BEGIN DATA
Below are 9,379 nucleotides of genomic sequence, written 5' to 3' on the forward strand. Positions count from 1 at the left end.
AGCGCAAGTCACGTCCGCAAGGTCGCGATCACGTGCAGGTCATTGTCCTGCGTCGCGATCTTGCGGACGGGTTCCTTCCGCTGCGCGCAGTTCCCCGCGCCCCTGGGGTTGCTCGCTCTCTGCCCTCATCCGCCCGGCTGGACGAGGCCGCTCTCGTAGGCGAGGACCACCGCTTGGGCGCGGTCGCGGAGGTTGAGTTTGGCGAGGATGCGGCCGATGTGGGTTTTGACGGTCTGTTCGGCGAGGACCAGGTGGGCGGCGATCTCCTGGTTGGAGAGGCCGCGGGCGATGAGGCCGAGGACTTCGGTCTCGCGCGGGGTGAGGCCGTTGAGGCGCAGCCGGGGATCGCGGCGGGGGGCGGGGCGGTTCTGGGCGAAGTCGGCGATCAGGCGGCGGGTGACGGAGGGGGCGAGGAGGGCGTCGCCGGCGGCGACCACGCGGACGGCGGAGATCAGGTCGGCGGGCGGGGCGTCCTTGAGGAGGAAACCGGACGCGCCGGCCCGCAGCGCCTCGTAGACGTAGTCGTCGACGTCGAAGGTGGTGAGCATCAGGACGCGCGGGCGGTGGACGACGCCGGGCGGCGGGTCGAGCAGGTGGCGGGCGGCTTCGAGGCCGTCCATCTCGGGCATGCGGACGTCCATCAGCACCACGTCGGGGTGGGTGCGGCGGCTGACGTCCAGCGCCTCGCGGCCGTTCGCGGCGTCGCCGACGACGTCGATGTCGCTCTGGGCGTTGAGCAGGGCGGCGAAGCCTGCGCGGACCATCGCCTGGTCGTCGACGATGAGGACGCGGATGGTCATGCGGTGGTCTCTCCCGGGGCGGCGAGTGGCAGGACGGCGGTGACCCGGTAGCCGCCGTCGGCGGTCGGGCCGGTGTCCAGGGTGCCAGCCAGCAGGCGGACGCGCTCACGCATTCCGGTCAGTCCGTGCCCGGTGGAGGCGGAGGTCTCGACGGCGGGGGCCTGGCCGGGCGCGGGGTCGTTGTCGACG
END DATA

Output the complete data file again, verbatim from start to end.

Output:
Below are 9,379 nucleotides of genomic sequence, written 5' to 3' on the forward strand. Positions count from 1 at the left end.
AGCGCAAGTCACGTCCGCAAGGTCGCGATCACGTGCAGGTCATTGTCCTGCGTCGCGATCTTGCGGACGGGTTCCTTCCGCTGCGCGCAGTTCCCCGCGCCCCTGGGGTTGCTCGCTCTCTGCCCTCATCCGCCCGGCTGGACGAGGCCGCTCTCGTAGGCGAGGACCACCGCTTGGGCGCGGTCGCGGAGGTTGAGTTTGGCGAGGATGCGGCCGATGTGGGTTTTGACGGTCTGTTCGGCGAGGACCAGGTGGGCGGCGATCTCCTGGTTGGAGAGGCCGCGGGCGATGAGGCCGAGGACTTCGGTCTCGCGCGGGGTGAGGCCGTTGAGGCGCAGCCGGGGATCGCGGCGGGGGGCGGGGCGGTTCTGGGCGAAGTCGGCGATCAGGCGGCGGGTGACGGAGGGGGCGAGGAGGGCGTCGCCGGCGGCGACCACGCGGACGGCGGAGATCAGGTCGGCGGGCGGGGCGTCCTTGAGGAGGAAACCGGACGCGCCGGCCCGCAGCGCCTCGTAGACGTAGTCGTCGACGTCGAAGGTGGTGAGCATCAGGACGCGCGGGCGGTGGACGACGCCGGGCGGCGGGTCGAGCAGGTGGCGGGCGGCTTCGAGGCCGTCCATCTCGGGCATGCGGACGTCCATCAGCACCACGTCGGGGTGGGTGCGGCGGCTGACGTCCAGCGCCTCGCGGCCGTTCGCGGCGTCGCCGACGACGTCGATGTCGCTCTGGGCGTTGAGCAGGGCGGCGAAGCCTGCGCGGACCATCGCCTGGTCGTCGACGATGAGGACGCGGATGGTCATGCGGTGGTCTCTCCCGGGGCGGCGAGTGGCAGGACGGCGGTGACCCGGTAGCCGCCGTCGGCGGTCGGGCCGGTGTCCAGGGTGCCAGCCAGCAGGCGGACGCGCTCACGCATTCCGGTCAGTCCGTGCCCGGTGGAGGCGGAGGTCTCGACGGCGGGGGCCTGGCCGGGCGCGGGGTCGTTGTCGACG